Are you planning a trip abroad?

Some things to consider if you are travelling this summer. 

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Summer is finally here and for a lot of people that might mean thinking about a holiday. Here are some things to consider if you are planning on traveling abroad:

COVID-19 

Restrictions may have eased in the UK, but that isn’t the case for all countries. Check COVID-19 travel guidance for the country you’re visiting and any countries you are travelling through. You should also check the country-specific healthcare advice

The vaccines give you the best protection against COVID-19. If you have missed a COVID-19 vaccine dose it isnt too late to have it. 

Consider wearing a face covering in crowded spaces and on public transport. Medical masks and respirator masks can provide you with better protection from COVID-19 than cloth masks.

Open windows to let fresh air in when sharing a space with people who you don't live with. 

Medication

Different countries have different rules and regulations about the types and quantities of medicine they allow to be taken into the country. Check the rules for all countries you're visiting or travelling through. Check whether your prescription medicine contains a controlled drug and check with the embassy about the rules for the country you're going to before you travel. You can find a list of foreign embassies in the UK on GOV.UK

Carry medication in their original packages in your hand luggage if possible (check your airline's regulations before travelling). 

Some medicines need to be kept at room temperature (below 25C) or stored in the fridge. If you're travelling to a warm country, get advice from your pharmacist about storing your medicine. For example, to keep your medicine at the right temperature, you may need to store it with an ice pack or a cool bag.

It's a good idea to travel with a copy of your prescription and a letter from your GP that has details of your medication, including its generic name (not just the brand name) and the name of the health condition that you take it for. As well as helping you avoid any problems at customs, this will be useful if you need medical help while you're away. Your GP practice may charge for writing such a letter.

Travel vaccinations

Check whether you need any travel vaccinations at least 8 weeks before you travel. 

Some vaccinations are available on the NHS at GP surgeries but you might have to pay for some vaccines at a pharmacy that offers travel health services.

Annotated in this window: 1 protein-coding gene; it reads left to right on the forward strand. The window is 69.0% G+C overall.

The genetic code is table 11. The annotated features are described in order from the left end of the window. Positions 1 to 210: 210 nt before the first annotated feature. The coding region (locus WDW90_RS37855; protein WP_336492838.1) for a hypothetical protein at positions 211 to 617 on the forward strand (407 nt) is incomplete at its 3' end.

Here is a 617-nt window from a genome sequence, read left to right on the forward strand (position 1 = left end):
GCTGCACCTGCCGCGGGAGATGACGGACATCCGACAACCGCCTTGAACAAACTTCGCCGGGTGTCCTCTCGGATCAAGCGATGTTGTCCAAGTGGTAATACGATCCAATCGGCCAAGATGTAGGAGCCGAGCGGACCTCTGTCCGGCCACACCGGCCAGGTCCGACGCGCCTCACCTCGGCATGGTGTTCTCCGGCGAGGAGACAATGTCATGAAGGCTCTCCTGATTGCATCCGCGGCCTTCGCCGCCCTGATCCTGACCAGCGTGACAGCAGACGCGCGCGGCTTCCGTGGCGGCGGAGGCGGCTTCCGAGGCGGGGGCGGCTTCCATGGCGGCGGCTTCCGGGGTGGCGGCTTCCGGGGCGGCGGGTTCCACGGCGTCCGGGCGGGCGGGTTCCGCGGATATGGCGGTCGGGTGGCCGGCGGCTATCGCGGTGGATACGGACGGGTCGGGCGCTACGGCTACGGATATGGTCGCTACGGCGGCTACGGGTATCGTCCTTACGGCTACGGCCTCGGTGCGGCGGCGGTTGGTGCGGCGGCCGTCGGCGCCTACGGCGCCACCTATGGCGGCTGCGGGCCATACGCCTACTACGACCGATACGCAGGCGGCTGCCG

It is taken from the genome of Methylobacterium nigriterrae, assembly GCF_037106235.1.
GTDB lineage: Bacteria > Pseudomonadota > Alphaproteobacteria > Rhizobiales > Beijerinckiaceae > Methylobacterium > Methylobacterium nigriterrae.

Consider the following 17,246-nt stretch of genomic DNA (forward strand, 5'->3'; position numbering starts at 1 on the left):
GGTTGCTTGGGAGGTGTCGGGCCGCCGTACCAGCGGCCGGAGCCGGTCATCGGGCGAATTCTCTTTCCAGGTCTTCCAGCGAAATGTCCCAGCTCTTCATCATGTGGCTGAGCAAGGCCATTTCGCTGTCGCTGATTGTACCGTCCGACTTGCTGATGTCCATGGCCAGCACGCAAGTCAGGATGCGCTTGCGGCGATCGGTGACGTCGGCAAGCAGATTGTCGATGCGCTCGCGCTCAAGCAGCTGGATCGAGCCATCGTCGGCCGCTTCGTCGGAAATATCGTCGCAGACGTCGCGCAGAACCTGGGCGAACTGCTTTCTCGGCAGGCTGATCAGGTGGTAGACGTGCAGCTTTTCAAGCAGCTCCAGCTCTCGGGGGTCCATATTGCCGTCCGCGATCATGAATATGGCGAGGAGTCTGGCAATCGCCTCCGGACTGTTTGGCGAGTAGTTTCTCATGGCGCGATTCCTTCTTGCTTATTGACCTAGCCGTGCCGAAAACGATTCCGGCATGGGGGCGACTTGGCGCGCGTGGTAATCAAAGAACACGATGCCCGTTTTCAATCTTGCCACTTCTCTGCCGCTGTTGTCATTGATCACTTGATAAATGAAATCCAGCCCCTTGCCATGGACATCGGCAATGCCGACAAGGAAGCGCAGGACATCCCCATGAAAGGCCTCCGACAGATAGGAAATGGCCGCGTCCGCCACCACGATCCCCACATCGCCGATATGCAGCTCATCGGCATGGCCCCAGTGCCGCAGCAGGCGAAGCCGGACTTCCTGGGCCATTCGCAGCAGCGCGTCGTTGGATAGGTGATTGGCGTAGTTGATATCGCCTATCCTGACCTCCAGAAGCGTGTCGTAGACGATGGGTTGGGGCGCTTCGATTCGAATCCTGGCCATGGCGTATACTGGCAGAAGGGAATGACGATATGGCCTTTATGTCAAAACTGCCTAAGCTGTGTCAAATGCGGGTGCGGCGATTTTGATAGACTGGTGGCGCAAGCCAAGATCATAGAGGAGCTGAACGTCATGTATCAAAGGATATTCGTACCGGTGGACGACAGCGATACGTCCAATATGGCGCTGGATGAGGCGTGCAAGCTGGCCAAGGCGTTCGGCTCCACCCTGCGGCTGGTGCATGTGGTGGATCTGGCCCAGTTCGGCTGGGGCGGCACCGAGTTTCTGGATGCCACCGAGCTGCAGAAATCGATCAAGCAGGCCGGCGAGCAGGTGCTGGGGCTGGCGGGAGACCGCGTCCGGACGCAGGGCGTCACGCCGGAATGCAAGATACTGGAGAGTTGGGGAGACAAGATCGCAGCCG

If you need any travel vaccinations remember to tell the health care professional about your lymphoma and about any treatment you are having to make sure it is safe for you to have, as live vaccines might be unsuitable for people who have lymphoma.

Travel insurance

Travel insurance helps to cover the costs of things that don’t go to plan while you’re travelling away from home, such as cancelled flights, lost baggage and if you become unwell while you're away. 
 
Travel insurance is usually more expensive for people who have a health condition, including lymphoma. This is because insurance companies work out the cost of the cover (premium) based on how likely it is that someone will make a claim. To help insurers work out how likely you are to make a claim, they ask questions about your lymphoma. If you don’t tell your insurance company everything they need to know about your health, you might not be covered if you need to make a claim.

Healthcare cover abroad (GHIC and EHIC)

If you’re visiting a European Union (EU) country carry a European Health Insurance Card (EHIC) or a Global Health Insurance Card (GHIC) as this will allow access to state-provided healthcare in some countries, at a reduced cost, or sometimes for free.

There are 2 types of cover available:

a UK Global Health Insurance Card (UK GHIC)
a UK European Health Insurance Card (UK EHIC), if you have rights under the Withdrawal Agreement.

For most people, the UK Global Health Insurance Card (UK GHIC) replaces the existing European Health Insurance Card (EHIC). If you have an existing EHIC, it will remain valid until the expiry date on the card. You can apply for a new UK EHIC or UK GHIC from the NHS.

Your EHIC or GHIC is not a substitute for travel insurance. It may not cover all health costs and never covers repatriation costs. 

Further resources

We have further information on travelling outside the UK if you have lymphoma, travel insurance and tips on staying safe and reducing your risk of catching COVID-19.

Follow the most up-to date UK guidance on Living safely with respiratory infections, including COVID-19.

TravelHealthPro provides country specific health related travel information.

GOV.UK Travel abroad from England during COVID-19 provides information about what you need to do to follow COVID-19 rules for other countries when you travel abroad from England.


GOV.UK Foreign travel advice provides advice about travelling abroad, including the latest information on coronavirus, safety and security, entry requirements and travel warnings.

NHS: Can I take my medicine abroad?

 

Published: 6 July 2022